$10,000 bond set for mother of 5-month-old who died
04/28/2014 5:52 PM
03/12/2015 4:59 PM
Bond was set at $10,000 on Wednesday for a Richland County mother charged following the death of her 5-month-old child.
Jennifer Coles, 28, is charged with unlawful conduct toward a child. Coles' bond was set by Magistrate Judge Bobbie Wofford-Kanwat.
Richland County Sheriff Leon Lott has scheduled a news conference Wednesday to discuss the arrest.
The 5-month-old died a week ago after a report to the S.C. Department of Social Services.
The S.C. Department of Social Services knew on March 3 that the case of a Richland County baby boy under DSS care needed an investigation but did not make contact with the family until April 25.
By that time, the 5-month-old baby had been dead three days.
“While DSS started an investigation on March 3, we were not able to locate the family despite numerous attempts until this afternoon,” said an April 25 email written by DSS director Lillian Koller to a child care advocate and obtained by The State.
Meanwhile, investigators working for Richland County Sheriff Leon Lott and Coroner Gary Watts are conducting a “criminal investigation” into the death of the baby, Lott said Monday.
Lott said an investigation does not automatically mean that criminal charges will be brought against any adult who was responsible for the child, but that law officers will be ready to press charges such as homicide by child abuse if the situation warrants.
Watts also said his agency is taking the baby’s death extremely seriously.
Although neither Lott nor Watts would comment on details of the baby’s death, Sen. Joel Lourie, D-Richland, said the baby had a heart issue and was supposed to be monitored by an electronic device.
Whether the baby’s heart was properly monitored, and how much risk that posed to the infant, are subjects under scrutiny in the baby’s death, Lourie said.
Lourie, an outspoken critic of DSS’s handling of child care matter, said he learned about details of the case from sources with first-hand knowledge of the situation.
Paige Greene, head of the Richland County Court Appointed Special Advocate program, said the child’s death raises a host of questions about how diligent DSS was in trying to track down the family once it launched an investigation.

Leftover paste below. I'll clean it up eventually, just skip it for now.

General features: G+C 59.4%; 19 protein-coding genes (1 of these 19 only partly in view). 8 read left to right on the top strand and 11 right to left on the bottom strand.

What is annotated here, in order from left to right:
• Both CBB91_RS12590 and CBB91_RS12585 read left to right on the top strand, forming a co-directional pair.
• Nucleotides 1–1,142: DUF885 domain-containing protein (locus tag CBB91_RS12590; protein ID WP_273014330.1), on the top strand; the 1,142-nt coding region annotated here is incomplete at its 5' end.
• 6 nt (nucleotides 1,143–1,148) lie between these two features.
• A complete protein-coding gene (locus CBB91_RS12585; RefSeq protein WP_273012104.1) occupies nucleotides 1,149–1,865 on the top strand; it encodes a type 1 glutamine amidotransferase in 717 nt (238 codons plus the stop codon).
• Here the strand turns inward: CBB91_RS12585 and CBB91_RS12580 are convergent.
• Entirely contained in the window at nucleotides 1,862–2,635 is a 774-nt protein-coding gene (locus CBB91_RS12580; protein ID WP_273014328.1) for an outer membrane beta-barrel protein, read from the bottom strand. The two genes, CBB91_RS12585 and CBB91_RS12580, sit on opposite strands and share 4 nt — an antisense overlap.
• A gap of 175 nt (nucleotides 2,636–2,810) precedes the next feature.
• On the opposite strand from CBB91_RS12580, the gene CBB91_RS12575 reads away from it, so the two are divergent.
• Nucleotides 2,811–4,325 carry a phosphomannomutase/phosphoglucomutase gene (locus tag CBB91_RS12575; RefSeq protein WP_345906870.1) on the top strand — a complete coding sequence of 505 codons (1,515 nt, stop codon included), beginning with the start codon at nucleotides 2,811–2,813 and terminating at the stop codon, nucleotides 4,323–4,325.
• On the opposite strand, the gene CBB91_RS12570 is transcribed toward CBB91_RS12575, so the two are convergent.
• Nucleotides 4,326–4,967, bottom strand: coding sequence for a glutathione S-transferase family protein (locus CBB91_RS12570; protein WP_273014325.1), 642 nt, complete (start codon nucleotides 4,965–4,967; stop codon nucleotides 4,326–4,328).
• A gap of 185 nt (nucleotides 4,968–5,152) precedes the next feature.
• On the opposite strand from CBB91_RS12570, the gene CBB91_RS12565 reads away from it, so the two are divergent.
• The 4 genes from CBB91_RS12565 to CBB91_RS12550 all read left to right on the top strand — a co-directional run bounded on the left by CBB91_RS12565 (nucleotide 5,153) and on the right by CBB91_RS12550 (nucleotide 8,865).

“I can’t imagine, if a family is residing in Richland County, with all the resources we have at hand, that we couldn’t find this family,” Greene said.
Greene’s agency provides guardian ad litem personnel to independently represent the interests of abused and neglected Richland County children whose cases are in Family Court.
In some cases, Greene’s agency represents children who are also under DSS’s jurisdiction. However, in the current case, her agency did not represent the baby who died, she said.
Green said she is appreciative that several state senators have been looking into deaths of South Carolina children overseen by DSS but something more needs to be done.
“I mean, how many more children have to die?” she said.
DSS released this statement Monday afternoon:
“The Department of Social Services began an investigation on March 3, 2014, after receiving notification from a local medical provider that the child was not receiving proper medical care. Our preliminary findings show that a DSS caseworker from Richland County DSS immediately began an investigation (DSS does not contract investigations out to third-parties) and attempted to locate the child and the family.
“Based on what we are seeing in records at this point, it appears that investigators attempted at least five times to locate the family. Due to the transient nature of the family’s housing situation, DSS was unable to locate them.
“At the time of the child’s death on April 22, 2014, law enforcement also attempted to locate the family.
“The family was not located until late afternoon, in another county on April 25, 2014. While the coroner has not, as yet, determined the cause of death, our hearts go out to everyone who knew and loved this child,” the statement said.
Lourie said he didn’t blame DSS caseworkers for the baby’s death. “They are overloaded and overwhelmed.”
Lourie is one of several senators who has called for the resignation of Koller and also for Gov. Nikki Harley to dismiss Koller.
Koller has refused to resign; Haley has said she supports Koller.
Lourie said that like others, he too has questions about why DSS representatives were unable to find the dead baby’s family for six weeks.
“It’s my understanding DSS went over 45 days with information knowing the baby might have been at risk,” Lourie said. “If you can’t reach them, you can call the sheriff’s department, and they can find them.”
Koller’s handling of DSS has become an issue in the ongoing gubernatorial campaign. Independent candidate Tom Ervin has said he would fire Koller, who was appointed to her post by Haley.
DSS and Koller have already been under fire for months for failing to adequately supervise other cases involving child abuse and neglect. Highly-publicized cases of DSS-supervised children dying or being injured have been in the news.
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